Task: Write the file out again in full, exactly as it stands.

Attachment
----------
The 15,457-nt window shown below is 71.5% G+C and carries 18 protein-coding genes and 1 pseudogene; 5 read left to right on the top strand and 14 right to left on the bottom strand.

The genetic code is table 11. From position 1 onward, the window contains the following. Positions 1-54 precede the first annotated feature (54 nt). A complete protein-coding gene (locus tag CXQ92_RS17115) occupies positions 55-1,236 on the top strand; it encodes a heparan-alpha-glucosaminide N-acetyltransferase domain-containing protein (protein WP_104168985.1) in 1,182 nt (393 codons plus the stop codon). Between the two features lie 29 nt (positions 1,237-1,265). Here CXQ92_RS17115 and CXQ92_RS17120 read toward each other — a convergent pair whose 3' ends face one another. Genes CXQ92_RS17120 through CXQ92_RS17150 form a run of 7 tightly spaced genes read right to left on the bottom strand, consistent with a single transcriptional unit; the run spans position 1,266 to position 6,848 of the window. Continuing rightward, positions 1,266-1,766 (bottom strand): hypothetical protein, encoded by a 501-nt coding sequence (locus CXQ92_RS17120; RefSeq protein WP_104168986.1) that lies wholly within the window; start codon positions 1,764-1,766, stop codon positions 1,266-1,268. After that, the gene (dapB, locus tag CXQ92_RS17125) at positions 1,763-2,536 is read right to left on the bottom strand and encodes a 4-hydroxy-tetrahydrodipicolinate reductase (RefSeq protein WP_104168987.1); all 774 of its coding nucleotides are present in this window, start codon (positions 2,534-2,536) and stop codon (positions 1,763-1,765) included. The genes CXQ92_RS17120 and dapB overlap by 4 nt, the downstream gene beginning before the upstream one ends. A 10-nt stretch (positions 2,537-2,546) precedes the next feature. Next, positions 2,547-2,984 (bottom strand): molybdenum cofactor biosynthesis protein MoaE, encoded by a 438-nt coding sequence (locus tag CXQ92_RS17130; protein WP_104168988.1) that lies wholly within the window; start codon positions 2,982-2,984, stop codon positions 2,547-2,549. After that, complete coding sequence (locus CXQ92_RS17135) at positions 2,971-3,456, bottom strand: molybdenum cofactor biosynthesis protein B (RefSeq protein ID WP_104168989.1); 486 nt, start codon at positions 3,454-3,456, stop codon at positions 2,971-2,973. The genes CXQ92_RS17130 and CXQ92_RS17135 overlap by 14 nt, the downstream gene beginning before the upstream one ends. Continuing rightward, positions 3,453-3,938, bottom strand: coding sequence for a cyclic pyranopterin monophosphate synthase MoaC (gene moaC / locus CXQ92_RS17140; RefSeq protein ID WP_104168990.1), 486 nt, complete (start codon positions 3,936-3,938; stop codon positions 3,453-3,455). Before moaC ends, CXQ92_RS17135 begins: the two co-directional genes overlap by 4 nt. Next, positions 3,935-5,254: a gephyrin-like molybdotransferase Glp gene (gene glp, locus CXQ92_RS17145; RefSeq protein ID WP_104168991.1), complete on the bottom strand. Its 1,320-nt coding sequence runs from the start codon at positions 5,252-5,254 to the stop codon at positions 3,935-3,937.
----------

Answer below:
The 15,457-nt window shown below is 71.5% G+C and carries 18 protein-coding genes and 1 pseudogene; 5 read left to right on the top strand and 14 right to left on the bottom strand.

The genetic code is table 11. From position 1 onward, the window contains the following. Positions 1-54 precede the first annotated feature (54 nt). A complete protein-coding gene (locus tag CXQ92_RS17115) occupies positions 55-1,236 on the top strand; it encodes a heparan-alpha-glucosaminide N-acetyltransferase domain-containing protein (protein WP_104168985.1) in 1,182 nt (393 codons plus the stop codon). Between the two features lie 29 nt (positions 1,237-1,265). Here CXQ92_RS17115 and CXQ92_RS17120 read toward each other — a convergent pair whose 3' ends face one another. Genes CXQ92_RS17120 through CXQ92_RS17150 form a run of 7 tightly spaced genes read right to left on the bottom strand, consistent with a single transcriptional unit; the run spans position 1,266 to position 6,848 of the window. Continuing rightward, positions 1,266-1,766 (bottom strand): hypothetical protein, encoded by a 501-nt coding sequence (locus CXQ92_RS17120; RefSeq protein WP_104168986.1) that lies wholly within the window; start codon positions 1,764-1,766, stop codon positions 1,266-1,268. After that, the gene (dapB, locus tag CXQ92_RS17125) at positions 1,763-2,536 is read right to left on the bottom strand and encodes a 4-hydroxy-tetrahydrodipicolinate reductase (RefSeq protein WP_104168987.1); all 774 of its coding nucleotides are present in this window, start codon (positions 2,534-2,536) and stop codon (positions 1,763-1,765) included. The genes CXQ92_RS17120 and dapB overlap by 4 nt, the downstream gene beginning before the upstream one ends. A 10-nt stretch (positions 2,537-2,546) precedes the next feature. Next, positions 2,547-2,984 (bottom strand): molybdenum cofactor biosynthesis protein MoaE, encoded by a 438-nt coding sequence (locus tag CXQ92_RS17130; protein WP_104168988.1) that lies wholly within the window; start codon positions 2,982-2,984, stop codon positions 2,547-2,549. After that, complete coding sequence (locus CXQ92_RS17135) at positions 2,971-3,456, bottom strand: molybdenum cofactor biosynthesis protein B (RefSeq protein ID WP_104168989.1); 486 nt, start codon at positions 3,454-3,456, stop codon at positions 2,971-2,973. The genes CXQ92_RS17130 and CXQ92_RS17135 overlap by 14 nt, the downstream gene beginning before the upstream one ends. Continuing rightward, positions 3,453-3,938, bottom strand: coding sequence for a cyclic pyranopterin monophosphate synthase MoaC (gene moaC / locus CXQ92_RS17140; RefSeq protein ID WP_104168990.1), 486 nt, complete (start codon positions 3,936-3,938; stop codon positions 3,453-3,455). Before moaC ends, CXQ92_RS17135 begins: the two co-directional genes overlap by 4 nt. Next, positions 3,935-5,254: a gephyrin-like molybdotransferase Glp gene (gene glp, locus CXQ92_RS17145; RefSeq protein ID WP_104168991.1), complete on the bottom strand. Its 1,320-nt coding sequence runs from the start codon at positions 5,252-5,254 to the stop codon at positions 3,935-3,937.